Our story starts with a carnivorous pitcher plant that has a slippery surface. Insects land on its rim, sniff the nectar inside and too late discover they have no traction. You can guess what happens next as they slide to their demise.
The Nepenthes Pitcher Plant
Inspired by the pitcher plant, a group of scientists at Harvard created SLIPS: “slippery liquid-infused porous surfaces.” Or as they explained, “We call it SLIPS, because everything does.”
The Ketchup Connection
The same concept is about to affect our glue. An oxymoron, yes, a non-stick glue container will be available. The basic idea is that the inside of a container prevents us from using all that it holds. Now, with a slippery coating that a startup, LiquiGlide, has licensed to Elmer’s Products, all of the glue (like insects in a pitcher plant) should slide out of the bottle.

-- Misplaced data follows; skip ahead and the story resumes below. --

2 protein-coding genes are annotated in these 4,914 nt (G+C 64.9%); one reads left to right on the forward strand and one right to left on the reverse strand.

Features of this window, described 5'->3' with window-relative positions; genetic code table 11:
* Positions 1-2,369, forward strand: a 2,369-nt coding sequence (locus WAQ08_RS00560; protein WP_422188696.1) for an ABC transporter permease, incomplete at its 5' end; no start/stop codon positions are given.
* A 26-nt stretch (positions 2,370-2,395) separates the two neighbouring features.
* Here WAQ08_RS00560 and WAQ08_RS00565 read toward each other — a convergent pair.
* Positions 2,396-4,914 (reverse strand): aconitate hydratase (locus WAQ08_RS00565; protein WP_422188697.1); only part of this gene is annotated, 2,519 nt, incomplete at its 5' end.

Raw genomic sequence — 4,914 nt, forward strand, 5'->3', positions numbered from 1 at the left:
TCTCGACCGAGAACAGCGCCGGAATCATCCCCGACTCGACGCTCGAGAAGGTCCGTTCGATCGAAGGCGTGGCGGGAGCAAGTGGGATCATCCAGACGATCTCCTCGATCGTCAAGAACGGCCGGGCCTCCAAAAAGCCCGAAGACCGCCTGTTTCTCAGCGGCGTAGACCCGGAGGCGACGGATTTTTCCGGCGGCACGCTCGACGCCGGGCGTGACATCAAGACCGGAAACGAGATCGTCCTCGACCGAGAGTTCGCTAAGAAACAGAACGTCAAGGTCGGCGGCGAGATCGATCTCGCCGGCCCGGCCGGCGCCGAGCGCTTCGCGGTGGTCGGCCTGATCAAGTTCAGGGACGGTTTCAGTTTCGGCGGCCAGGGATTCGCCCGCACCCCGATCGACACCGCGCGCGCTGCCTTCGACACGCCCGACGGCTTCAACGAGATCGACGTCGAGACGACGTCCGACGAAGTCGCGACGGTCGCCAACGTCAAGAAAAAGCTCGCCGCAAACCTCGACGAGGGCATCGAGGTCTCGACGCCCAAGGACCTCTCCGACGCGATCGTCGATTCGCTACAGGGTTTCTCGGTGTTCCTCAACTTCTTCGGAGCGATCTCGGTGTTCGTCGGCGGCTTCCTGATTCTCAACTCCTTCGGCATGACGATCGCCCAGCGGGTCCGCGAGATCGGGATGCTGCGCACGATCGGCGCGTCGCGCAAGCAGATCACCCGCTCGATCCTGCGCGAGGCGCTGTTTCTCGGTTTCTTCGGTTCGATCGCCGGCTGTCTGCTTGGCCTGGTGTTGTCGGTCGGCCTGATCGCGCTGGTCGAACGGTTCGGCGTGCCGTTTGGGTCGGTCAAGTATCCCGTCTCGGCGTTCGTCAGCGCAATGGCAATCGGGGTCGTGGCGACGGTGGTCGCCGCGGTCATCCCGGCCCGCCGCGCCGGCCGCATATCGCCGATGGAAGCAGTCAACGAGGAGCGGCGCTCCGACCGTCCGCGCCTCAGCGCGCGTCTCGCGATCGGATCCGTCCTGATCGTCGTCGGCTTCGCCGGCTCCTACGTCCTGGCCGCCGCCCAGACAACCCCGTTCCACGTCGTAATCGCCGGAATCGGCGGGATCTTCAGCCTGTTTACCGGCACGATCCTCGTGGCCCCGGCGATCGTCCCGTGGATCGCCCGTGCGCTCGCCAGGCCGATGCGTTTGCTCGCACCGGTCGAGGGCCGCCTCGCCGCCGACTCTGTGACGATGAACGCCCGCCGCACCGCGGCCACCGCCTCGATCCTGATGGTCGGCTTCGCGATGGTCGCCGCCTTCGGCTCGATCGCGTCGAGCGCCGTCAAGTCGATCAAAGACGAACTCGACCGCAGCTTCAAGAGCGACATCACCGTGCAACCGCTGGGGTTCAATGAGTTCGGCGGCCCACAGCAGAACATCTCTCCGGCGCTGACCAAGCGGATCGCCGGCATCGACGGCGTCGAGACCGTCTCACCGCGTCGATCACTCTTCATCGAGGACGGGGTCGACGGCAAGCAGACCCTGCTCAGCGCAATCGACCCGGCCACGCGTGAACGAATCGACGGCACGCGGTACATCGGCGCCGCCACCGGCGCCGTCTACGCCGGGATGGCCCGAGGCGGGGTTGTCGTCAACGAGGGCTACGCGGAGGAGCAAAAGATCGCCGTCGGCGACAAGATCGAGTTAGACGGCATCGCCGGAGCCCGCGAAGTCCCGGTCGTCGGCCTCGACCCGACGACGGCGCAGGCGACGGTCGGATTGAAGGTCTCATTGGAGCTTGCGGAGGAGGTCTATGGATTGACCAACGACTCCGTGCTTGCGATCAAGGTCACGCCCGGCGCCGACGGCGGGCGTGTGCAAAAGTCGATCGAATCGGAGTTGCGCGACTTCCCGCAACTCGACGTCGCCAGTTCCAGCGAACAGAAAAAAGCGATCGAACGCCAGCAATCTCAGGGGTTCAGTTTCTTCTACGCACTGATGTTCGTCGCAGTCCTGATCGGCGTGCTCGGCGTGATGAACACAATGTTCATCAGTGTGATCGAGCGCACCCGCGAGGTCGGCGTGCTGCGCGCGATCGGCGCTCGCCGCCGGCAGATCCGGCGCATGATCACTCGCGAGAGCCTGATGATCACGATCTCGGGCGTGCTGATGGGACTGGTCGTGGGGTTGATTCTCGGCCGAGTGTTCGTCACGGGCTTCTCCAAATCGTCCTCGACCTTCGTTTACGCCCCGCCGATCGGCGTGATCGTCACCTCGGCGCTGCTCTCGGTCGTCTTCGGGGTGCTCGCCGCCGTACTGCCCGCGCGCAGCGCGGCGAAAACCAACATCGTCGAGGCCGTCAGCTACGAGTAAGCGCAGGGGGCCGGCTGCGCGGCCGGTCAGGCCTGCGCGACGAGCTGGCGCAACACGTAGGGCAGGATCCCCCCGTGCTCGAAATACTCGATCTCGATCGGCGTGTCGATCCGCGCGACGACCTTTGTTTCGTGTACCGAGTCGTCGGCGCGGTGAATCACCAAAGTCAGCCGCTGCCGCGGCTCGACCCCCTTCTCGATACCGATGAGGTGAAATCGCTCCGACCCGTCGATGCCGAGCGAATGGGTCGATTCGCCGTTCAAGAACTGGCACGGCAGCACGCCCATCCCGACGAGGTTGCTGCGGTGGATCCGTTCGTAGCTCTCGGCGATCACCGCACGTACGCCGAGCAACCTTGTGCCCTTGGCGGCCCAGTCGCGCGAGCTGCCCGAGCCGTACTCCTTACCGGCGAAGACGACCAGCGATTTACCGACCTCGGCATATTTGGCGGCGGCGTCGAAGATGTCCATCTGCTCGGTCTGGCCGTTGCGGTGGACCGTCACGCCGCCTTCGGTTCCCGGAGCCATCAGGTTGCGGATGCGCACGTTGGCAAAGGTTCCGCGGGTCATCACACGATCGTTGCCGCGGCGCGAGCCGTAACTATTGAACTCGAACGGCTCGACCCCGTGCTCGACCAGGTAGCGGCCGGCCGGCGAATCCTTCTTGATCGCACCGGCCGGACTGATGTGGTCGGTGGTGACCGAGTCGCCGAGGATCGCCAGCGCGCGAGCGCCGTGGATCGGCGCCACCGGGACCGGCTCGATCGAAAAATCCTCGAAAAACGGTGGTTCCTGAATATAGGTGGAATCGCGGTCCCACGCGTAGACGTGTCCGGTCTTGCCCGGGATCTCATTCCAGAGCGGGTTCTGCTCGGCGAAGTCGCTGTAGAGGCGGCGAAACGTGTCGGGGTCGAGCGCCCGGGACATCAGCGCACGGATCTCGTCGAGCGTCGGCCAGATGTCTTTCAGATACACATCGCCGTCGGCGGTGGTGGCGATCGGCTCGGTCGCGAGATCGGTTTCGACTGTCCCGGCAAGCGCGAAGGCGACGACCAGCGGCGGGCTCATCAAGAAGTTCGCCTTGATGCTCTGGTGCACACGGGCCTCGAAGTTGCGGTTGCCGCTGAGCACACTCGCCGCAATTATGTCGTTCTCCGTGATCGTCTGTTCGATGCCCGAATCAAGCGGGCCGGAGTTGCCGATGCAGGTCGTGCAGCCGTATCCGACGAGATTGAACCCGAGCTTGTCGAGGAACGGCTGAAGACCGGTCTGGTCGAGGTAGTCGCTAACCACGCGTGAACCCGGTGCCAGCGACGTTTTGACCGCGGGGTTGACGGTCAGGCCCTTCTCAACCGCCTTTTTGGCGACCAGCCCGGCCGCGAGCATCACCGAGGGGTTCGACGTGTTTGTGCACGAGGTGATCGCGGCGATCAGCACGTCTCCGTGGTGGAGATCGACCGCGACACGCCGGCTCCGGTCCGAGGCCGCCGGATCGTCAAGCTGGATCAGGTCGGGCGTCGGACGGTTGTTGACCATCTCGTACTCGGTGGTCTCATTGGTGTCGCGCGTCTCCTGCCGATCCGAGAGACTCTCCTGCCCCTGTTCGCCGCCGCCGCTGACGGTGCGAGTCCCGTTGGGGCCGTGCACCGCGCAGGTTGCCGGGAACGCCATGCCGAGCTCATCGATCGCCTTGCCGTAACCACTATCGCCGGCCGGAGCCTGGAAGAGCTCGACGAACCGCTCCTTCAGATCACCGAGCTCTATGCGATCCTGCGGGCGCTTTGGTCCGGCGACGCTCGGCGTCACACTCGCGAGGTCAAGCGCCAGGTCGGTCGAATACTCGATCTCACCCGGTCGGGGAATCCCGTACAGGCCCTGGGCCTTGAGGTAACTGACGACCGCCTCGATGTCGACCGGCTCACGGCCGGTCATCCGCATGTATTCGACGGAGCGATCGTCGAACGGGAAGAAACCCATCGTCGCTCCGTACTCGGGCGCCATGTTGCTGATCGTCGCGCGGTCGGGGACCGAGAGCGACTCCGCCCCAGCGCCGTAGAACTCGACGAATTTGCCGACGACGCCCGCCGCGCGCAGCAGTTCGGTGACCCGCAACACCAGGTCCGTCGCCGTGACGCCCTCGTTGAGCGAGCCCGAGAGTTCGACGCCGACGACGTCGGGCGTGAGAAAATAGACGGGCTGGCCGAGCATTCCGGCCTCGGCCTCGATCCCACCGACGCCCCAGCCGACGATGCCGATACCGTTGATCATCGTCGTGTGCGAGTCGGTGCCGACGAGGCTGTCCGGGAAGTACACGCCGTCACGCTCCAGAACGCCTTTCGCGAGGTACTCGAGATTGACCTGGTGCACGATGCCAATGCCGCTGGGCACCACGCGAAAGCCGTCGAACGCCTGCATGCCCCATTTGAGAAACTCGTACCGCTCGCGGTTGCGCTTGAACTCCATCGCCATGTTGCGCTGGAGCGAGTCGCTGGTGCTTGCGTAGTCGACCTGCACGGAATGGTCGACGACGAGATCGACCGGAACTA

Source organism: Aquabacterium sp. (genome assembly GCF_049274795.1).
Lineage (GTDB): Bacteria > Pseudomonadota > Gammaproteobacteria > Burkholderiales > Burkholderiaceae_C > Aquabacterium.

Soon, LiquiGlide tells us, we can eliminate our struggle to empty the mayonnaise jar, our toothpaste tube, and Heinz might no longer be the slowest Ketchup in the West.
Probably from the 1970s:
Our Bottom Line: Positive Externalities
A ripple of benefits, the positive externalities that slippery containers will create relate to time, waste and efficiency.
They also return us to the unexpected origins of good ideas.